Remember the massive chocolate chip cookie bakeoff I did last year, all in that elusive, neverending search for the perfect recipe? Well, with the New York Times throwing its formidable hat into the ring, a revisit definitely seemed in order.
If you haven’t read the article yet, it’s certainly worth your time. Although every baker has no doubt realized that everyone’s tastes are different and no recipe will ever satisfy everyone 100% of the time (and likely comforted herself with this knowledge at some point or another), there’s always the thrilling illumination in discovering exactly what makes a recipe work well, in ferreting out the intricacies and subtle byways of deliciousness.
The New York Times does an excellent job of explaining how it developed its recipe (and, before I go any further, it’s a really good recipe). Three of the kitchen discoveries described in the article that author David Leite believes lead to cookie greatness are 1) Sprinkling sea salt on top to further enhance the taste; 2) Making cookies large, about 5″ in diameter, to allow for a progression of textures from crispy to chewy; 3) Chilling the dough for 12-36 hours before baking to improve the depth of flavors .
The exciting thing about all these suggestions are the new dimensions they add to the chocolate chip cookie rubric. In all of the chocolate chip cookie recipes I’ve come across, two of the most common “official” variations involve adding oats or nuts. Beyond that, however, most of the recipes follow the same ingredient lists and formula of assembly, and differentiating between them becomes a matter of 1/3 cup of flour here, 1/2 cup of brown sugar there, and maybe an extra bit of vanilla.
For this second round of testing, I used the New York Times recipe, my own that I’ve been working on, and the one from King Arthur Flour’s blog (they’ve also done an excellent analysis of the Times’ recipe). I also list The Nestle Toll House recipe for reference, although I didn’t make it: I think just about everyone has made that recipe!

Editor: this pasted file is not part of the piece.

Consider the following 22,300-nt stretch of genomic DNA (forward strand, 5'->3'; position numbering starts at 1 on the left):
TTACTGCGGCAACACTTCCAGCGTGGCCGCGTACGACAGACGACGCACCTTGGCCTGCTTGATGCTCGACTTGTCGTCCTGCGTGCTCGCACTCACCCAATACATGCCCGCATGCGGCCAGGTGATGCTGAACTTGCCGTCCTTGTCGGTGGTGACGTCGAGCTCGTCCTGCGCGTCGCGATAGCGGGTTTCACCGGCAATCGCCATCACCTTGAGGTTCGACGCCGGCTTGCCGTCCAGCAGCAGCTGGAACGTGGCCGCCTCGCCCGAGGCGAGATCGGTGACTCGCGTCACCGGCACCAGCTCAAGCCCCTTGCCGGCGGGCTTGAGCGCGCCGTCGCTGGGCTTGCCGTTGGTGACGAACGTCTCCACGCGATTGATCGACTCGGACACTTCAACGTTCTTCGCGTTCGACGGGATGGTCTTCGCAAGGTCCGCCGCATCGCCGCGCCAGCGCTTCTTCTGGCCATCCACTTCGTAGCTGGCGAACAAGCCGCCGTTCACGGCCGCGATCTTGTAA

Ingredients NYT* KAF Dessert First Nestle
Butter 5 oz 4 oz 4 oz 4 oz
Shortening 4 oz
Eggs 1 1 1 1
Flour 1 2/3 cup 2 cup 1 1/3 cup 1 1/8 cup
Sugar 2/3 cup 2/3 cup 1/3 cup 3/8 cup
Brown sugar 2/3 cup 2/3 cup 1/2 cup 3/8 cup
Baking soda 5/8 tsp 1 tsp 1/2 tsp 1/2 tsp
Baking powder 3/4 tsp
Salt 3/4 tsp 1/2 tsp 1/2 tsp 1/2 tsp
Vanilla 1 tsp 2 tsp 3/4 tsp 1/2 tsp
White vinegar 1 tsp
Choc. chips 8 oz 12 oz 6 oz 6 oz
Oven temp 350F 375F 350F 375F
* A couple adaptations I’m entirely responsible for: I halved the recipe from the Times for easier comparison to the other recipes, and I used AP flour instead of a combination of bread flour and cake flour as the recipe called for – I sort of think the reason we have AP flour is so we don’t have to mix flours all the time! You can see the recipes in their original format here (NYTimes) and here (King Arthur Flour)
Clockwise from left: King Arthur Flour, New York Times, mine
Ok, lots of interesting observations and notes here:
First, the recipes for the Times and King Arthur Flour are not too different, with the exception of the 1/2 cup of shortening. While doubling the fat content would seem to lead to very dissimilar results, the cookies I got were pretty close appearance wise: fat, crinkly-surfaced guys with deep brown edges and a lovely golden center.
The Times cookie is undoubtedly very very tasty. Salt, the savory chef’s best friend, is such a subtle and unappreciated player in the baking world. If you’ve ever baked a loaf of bread and forgotten to add salt, you know exactly how important its role is, yet in so many “sweeter” recipes like cakes, tarts, and cookies, it’s easy to forget how a judicious pinch of salt can make highlight flavors, make them bloom to their full potential. I made the cookies both with and without the salt on top, and with the “salted” ones the flavor is definitely more vibrant, along with pleasing crunchy contrast of the salt crystals. Of course, all that salt is probably what helps make them so addictive!